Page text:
"laestadian, apostolic, gay, lgbtq, ex-oalc, ex-llc, llc, oalc, bunner" LEARNING TO LIVE FREE: Lapp Blood Will Out

Sunday, August 06, 2006

Lapp Blood Will Out

Carl Jung called it synchronicity. I call it wonderful.

Last year with Theoforos' help, I corresponded with the utterly charming writer/professor/linguist/former Laestadian Bengt Pohjanen. He is the founder of Sirillus, a cultural center in Overkalix, Sweden. A prolific and protean talent, Poijanen has written several several novels and treatments of Laestadius, but alas, they are not yet translated into English. One title is Ropande röst or Huutavan ääni (Shouting Voice).

Shortly after we began our correspondence he wrote: "Your e-mail has started fantastic things. Two days ago a laestadian called me in an quite other affair than my novel, but he told me in the end of our call that he had heard about a laestadian preacher from our area, who hade preached and smoked cigars when Titanic was sinking. I didn't say a word, but I was exited because I have a laestadian preacher on Titanic in my novel. It is the first time when I looked on net for Titanic. I found Mr William Lahtinen, the preacher."

It's a good story. You can read about it here.

Later, Pohjanin wrote: "In my novel Pleasant Devils I have written about a totem that some relatives of mine and boys from Kuivakangas and Sattajärvi took from Haisla-Kitamat. Now I have found the tribe on (the) net. It is uncredible! The boys sold it to Mr Hansson, a Swedish diplomat near this area. This morning I found the facta about my story. I am happy! When a storyteller sees that he told true stories without knowing they were true, then he feels laestadian extasis."

The Haisla were selling t-shirts online to fund their repatration efforts. This was not one of them, but highly recommended for certain readers of this blog. You know who you are.

At FinnFest, I told this story to the Finnish-Canadian composer Ari Lähdekorpi (he wrote the score for the recent documentary Letters from Karelia. (Our conversation happened before I saw him perform in concert, and a good thing, as afterward I would have been stunned into silence by his other-worldly talent on the guitar.) He told me that the totem pole had been returned to the Haisla.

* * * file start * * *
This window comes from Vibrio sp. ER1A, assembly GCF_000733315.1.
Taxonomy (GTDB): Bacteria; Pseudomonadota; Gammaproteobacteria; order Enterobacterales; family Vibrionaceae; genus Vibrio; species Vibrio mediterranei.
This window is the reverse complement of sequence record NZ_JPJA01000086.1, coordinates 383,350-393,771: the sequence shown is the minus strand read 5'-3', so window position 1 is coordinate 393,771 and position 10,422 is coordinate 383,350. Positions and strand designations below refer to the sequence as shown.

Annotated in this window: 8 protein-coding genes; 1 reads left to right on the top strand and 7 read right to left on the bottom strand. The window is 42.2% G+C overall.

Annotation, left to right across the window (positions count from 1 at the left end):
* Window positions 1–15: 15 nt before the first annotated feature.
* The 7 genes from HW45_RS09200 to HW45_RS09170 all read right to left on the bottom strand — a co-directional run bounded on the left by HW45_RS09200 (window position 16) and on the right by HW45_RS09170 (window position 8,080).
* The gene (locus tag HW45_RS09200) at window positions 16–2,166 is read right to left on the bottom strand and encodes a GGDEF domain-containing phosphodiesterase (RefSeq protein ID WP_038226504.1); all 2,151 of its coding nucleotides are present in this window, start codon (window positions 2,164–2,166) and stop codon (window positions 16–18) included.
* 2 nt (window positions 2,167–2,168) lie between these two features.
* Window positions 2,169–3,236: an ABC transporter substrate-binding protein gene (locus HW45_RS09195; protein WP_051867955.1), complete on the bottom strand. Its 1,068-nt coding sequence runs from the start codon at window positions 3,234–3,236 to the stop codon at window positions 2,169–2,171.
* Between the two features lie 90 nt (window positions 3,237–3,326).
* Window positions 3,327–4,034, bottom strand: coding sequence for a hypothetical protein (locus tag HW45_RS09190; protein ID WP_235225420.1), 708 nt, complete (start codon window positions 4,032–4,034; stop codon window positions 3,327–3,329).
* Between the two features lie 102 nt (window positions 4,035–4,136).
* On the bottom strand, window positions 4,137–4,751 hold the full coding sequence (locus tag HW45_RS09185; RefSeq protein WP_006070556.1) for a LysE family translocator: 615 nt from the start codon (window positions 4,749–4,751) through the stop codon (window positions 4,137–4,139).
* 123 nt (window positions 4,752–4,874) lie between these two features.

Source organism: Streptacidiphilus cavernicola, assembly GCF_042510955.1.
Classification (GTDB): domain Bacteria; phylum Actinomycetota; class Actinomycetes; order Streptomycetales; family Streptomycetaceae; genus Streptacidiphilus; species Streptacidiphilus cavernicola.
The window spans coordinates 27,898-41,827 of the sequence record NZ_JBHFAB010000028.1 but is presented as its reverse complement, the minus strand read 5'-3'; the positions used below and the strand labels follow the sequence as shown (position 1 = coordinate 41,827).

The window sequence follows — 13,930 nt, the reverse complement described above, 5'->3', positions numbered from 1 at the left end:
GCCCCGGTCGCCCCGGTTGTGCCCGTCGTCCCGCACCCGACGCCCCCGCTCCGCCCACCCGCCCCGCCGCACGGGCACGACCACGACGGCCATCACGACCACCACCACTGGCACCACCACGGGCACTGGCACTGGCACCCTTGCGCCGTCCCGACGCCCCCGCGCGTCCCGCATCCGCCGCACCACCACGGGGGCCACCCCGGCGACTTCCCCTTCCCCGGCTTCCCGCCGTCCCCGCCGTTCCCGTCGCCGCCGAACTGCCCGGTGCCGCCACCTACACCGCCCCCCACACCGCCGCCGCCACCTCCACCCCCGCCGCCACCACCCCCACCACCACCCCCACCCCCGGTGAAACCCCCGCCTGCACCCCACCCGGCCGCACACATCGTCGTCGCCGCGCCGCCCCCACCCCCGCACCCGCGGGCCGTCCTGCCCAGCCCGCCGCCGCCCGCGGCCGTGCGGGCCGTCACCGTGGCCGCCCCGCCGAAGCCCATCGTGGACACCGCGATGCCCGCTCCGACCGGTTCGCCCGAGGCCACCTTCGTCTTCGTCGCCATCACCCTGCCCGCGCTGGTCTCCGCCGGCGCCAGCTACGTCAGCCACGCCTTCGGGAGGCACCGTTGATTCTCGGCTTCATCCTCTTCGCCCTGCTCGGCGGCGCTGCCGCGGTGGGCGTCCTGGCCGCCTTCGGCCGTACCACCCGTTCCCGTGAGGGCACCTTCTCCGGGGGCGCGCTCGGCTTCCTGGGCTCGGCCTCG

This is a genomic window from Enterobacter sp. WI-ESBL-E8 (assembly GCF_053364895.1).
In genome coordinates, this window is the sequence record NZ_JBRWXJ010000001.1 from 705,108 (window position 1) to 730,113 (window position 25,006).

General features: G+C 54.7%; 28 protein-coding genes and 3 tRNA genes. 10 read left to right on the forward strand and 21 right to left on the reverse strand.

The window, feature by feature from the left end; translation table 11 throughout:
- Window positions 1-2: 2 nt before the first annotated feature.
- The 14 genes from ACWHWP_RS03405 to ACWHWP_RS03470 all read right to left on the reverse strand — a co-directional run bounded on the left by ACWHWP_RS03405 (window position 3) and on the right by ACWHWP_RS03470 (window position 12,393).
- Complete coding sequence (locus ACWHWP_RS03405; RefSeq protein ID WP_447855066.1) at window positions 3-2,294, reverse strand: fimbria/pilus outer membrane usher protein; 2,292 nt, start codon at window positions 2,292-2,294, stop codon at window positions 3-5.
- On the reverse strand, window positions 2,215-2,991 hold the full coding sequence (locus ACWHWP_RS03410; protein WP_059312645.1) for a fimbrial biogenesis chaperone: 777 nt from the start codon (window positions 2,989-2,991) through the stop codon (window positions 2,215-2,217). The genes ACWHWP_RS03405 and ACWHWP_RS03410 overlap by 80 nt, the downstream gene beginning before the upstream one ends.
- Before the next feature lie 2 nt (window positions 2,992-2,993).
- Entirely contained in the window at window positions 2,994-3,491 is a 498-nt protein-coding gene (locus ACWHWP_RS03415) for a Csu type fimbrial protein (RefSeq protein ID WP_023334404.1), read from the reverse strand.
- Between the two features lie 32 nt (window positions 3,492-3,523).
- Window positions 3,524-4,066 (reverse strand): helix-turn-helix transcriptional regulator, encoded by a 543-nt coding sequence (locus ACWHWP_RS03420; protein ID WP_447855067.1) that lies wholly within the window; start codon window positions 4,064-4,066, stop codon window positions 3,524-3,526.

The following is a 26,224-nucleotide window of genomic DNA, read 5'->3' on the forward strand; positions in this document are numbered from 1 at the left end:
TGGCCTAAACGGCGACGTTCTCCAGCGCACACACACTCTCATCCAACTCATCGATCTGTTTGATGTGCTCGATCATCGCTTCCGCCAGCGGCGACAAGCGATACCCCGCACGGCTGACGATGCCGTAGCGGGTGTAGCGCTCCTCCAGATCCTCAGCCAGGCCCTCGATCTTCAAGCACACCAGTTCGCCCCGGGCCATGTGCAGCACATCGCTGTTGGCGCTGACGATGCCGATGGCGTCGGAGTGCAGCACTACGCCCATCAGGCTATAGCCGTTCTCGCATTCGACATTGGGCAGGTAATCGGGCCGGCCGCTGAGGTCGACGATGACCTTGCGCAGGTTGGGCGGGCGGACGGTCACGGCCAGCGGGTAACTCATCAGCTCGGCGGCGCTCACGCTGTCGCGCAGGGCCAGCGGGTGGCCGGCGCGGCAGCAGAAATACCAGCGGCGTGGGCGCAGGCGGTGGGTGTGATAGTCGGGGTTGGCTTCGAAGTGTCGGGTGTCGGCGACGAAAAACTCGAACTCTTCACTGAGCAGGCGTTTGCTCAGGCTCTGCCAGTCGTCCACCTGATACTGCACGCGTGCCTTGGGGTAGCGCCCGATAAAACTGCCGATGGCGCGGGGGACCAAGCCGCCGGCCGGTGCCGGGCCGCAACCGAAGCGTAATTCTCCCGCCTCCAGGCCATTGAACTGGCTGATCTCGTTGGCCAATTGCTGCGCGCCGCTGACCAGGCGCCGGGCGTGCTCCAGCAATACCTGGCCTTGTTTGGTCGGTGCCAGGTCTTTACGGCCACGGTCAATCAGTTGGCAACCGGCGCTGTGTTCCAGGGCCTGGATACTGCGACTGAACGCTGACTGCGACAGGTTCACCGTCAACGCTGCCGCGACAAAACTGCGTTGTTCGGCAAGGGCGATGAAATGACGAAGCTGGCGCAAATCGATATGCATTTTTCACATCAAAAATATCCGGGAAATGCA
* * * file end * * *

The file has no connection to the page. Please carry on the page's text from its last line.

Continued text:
And so it has, just recently. The Swedes assert that the pole was taken via negotiation. The Haisla tell a different story, that it was stolen. A film Totem: The Return of the G'psgolox Pole tells the story of the repatriation project.

How can we get Bengt Pohjanen works in English? Could we importune Börje Vähämäki at Aspasia Books . He did a fine job with Laestadius' "Fragments of Lappish Mythology." If you haven't already, read the great review.

On a side note, I enjoy the pow wows at Discovery Park each summer, especially the grand entry where "united Indians of all tribes" dance in their resplendent costumes, from button blankets to apache feather crowns, with thundering drums and chants swirling among the tall firs and cedars. It is a rousing good time and has always moved me beyond words. I wondered recently if it would be acceptable to don a Sami outfit and enter the circle! To quote the freedom-seeking Lena Lingard in Willa Cather's My Antonia: "I guess that's what's the matter with me; they say Lapp blood will out."


  1. I want to order the t-shirt!!!

    And you are right-the Lapp Blood Will Out!

  2. Bengts family name is Pohjanen, not Poijanen (Google finds better that name)

    H. Finn

  3. It would be cool to meet father Bengt one day. We have a lot in common - the Laestadian background and the Orthodox faith.

  4. Yes, you do . . . and you are both polyglottes. I'm hoping he will come to Seattle to lecture at the UW. But if not, the mountain must to go to Mohammed, so to speak.

  5. Ah Free, the memories you evoke. My Antonia was the first Cather book I ever read, and I was instantly hooked on her writing. To this day it is one of my all time favorites. If you get the chance to read a short story of hers entitled The Good Neighbour (if my memory isn't failing tonight) and a short novel entitled Death Comes for the Archbishop, I think you'd enjoy them as well.